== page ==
Three interaction sessions were hosted by three eminent architects during the entire duration of stay in Ahmedabad. The students visited Ar. Snehal Shah’s studio and attended a short interactive session on the projects completed by the office. The students also were briefed on the organizational aspects of an architecture firm and how to be successful in running one! During the visit to HCP Design Studio, the students witnessed a gallery of works done by the eminent architect Ar. Hasmukh Patel and was given a small presentation on the Sabarmati Riverfront Development by one of the senior architects of the office. Students luckily got a chance of interacting with Ar. Patel in person as well.
Ar. Yatin Pandya spoke about the spatial qualities of the historical buildings during his session. He spoke in details about how the timeless qualities of these buildings leave their mark on us and leave us in awe, apart from giving hints to the students on how to imbibe this timelessness in their respective designs to produce a timeless piece of architecture.
As a mandatory dose of entertainment, a DJ night was arranged for the students on one of the days. They were also given a free evening for exploring the local market, people as well as food!
This trip was considerably different from what a standard architectural field trip would have been! A normal trip involves a lot of destinations, a lot of train journeys and a mad conundrum of rush, delays and lot more. This, on the contrary, was constantly based in one single city for the entire length of the trip. This eliminated a lot of hustle and travel and the tiredness that comes with it, allowing the students to concentrate on their case studies exclusively. The trip was highly successful with the right balance and placement of work and fun. Originally envisioned to be a case study trip, it grew larger than that- a condensed concoction of history, heritage and contemporary site visits, this trip seemingly achieved what all architectural trips aim to possess- a sense of complete satisfaction.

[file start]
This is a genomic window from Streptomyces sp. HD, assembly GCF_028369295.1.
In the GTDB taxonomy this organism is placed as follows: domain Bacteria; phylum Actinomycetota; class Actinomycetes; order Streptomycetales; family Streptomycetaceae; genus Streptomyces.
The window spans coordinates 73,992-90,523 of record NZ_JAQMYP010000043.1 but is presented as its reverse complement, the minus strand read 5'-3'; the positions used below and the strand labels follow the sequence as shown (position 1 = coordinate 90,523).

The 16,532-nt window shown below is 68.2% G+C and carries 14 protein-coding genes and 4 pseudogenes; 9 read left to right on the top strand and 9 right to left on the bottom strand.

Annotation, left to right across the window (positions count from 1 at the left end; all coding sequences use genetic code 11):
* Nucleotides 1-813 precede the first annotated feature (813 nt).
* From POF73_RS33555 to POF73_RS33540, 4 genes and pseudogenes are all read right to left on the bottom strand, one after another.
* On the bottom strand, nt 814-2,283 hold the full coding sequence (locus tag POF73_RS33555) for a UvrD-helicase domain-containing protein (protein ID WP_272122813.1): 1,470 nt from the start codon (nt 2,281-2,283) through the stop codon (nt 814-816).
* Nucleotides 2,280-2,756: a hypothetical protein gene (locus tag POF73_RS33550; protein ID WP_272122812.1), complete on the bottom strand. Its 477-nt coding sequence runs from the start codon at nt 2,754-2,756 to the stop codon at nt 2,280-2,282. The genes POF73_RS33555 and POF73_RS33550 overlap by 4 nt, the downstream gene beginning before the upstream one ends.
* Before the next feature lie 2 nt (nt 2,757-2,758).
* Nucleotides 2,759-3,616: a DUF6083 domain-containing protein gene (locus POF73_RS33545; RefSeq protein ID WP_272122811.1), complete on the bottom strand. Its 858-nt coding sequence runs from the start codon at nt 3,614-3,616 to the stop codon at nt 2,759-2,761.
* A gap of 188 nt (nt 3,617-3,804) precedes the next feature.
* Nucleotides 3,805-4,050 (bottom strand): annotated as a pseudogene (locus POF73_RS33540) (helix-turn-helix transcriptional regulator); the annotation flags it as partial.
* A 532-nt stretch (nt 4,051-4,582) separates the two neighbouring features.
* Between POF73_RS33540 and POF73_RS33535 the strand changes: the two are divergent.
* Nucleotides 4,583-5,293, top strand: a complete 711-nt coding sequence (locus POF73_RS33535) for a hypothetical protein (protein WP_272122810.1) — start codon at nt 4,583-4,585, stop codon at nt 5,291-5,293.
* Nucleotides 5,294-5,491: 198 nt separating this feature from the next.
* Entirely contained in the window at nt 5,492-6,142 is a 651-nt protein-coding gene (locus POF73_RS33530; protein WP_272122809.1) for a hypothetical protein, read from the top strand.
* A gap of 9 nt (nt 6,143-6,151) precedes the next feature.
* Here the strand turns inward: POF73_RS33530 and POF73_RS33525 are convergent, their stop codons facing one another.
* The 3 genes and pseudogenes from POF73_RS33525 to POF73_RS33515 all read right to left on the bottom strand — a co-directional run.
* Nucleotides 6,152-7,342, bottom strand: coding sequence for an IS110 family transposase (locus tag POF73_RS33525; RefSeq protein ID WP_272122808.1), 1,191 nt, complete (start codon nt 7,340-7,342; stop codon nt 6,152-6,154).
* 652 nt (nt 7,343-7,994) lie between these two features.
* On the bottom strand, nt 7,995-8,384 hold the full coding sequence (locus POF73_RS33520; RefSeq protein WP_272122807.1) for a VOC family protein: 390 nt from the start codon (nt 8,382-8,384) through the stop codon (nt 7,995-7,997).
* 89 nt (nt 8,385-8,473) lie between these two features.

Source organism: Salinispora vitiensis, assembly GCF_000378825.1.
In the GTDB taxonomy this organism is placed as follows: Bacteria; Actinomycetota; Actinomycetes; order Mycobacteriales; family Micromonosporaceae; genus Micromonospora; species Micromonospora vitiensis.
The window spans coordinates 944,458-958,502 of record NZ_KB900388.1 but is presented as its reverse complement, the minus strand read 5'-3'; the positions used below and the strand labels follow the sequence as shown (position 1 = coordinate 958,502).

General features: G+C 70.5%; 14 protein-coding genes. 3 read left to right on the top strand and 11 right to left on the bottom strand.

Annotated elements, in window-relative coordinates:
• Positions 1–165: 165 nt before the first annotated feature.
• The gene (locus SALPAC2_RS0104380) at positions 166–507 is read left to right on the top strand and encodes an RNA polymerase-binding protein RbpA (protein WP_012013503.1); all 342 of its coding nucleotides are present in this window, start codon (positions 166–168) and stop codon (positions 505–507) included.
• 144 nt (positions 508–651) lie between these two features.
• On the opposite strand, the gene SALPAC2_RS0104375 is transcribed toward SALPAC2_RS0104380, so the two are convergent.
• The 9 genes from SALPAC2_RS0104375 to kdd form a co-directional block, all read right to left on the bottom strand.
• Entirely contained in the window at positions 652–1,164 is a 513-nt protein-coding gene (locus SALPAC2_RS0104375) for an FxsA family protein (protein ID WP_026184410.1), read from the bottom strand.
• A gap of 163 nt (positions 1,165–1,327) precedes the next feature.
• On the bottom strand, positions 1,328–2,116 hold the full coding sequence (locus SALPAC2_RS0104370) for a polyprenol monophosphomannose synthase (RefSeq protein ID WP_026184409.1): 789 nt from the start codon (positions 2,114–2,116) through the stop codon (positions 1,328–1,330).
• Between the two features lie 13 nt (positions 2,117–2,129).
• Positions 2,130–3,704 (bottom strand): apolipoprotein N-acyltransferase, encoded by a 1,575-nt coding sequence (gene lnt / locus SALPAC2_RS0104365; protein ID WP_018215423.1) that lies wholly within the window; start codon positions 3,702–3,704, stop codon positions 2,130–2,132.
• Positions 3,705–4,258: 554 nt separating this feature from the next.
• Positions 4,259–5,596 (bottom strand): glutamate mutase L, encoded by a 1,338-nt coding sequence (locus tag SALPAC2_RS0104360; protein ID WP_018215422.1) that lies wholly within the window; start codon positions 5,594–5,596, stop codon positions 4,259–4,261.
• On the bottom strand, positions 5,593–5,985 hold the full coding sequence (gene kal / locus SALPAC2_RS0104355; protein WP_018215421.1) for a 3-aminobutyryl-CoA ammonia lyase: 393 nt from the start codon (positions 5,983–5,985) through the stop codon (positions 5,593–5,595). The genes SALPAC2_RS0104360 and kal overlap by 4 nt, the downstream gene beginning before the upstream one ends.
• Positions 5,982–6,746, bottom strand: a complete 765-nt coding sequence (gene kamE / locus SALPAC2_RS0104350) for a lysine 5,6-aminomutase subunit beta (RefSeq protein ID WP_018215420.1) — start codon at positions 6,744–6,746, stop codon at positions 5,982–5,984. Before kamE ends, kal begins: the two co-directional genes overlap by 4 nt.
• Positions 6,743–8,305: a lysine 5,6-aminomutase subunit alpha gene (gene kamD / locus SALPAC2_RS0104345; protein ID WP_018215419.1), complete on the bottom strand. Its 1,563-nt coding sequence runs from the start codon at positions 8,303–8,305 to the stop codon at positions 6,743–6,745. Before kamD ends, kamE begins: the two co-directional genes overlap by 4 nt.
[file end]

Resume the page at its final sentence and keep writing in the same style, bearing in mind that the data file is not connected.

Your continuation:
Until the next time, cheers.
(The images used in this feature doesn’t belong to INKUISITIVE or the author. They have been sourced from the internet, and the author holds no claim over them.)
About the Author: Shubhayan Modak is a graduate architect from Dept. of Architecture, Town & Regional Planning, Indian Institute of Engineering Science & Technology, Shibpur. He is passionate about visiting places and exploring the local rituals, cultures, traditions, and people and believes that buildings evolve hand in hand over time with its users. For him, perspectives and cultures take the physical shape of architecture. He has served as the convenor & editor-in-chief of Indian Arch ’16, the annual student’s journal of National Association of Students of Architecture, India. Being someone who has always supported peace and prosperity over the likes of war, bullets, and bloodshed, he chose to design a Siachen High Altitude Research Facility for his UG thesis as a means to stop the ceasefire situation atop the Siachen Glacier. Currently working as a design journalist based in Kolkata, he constantly motivates architects and architecture students to write. He is the winner of the A3F Architectural Journalism Award 2017 and is the co-founder of Sthapatya, a journalism platform which uses local language as a means to increase the interaction between the architectural fraternity and the common populace in the country. He can be contacted here.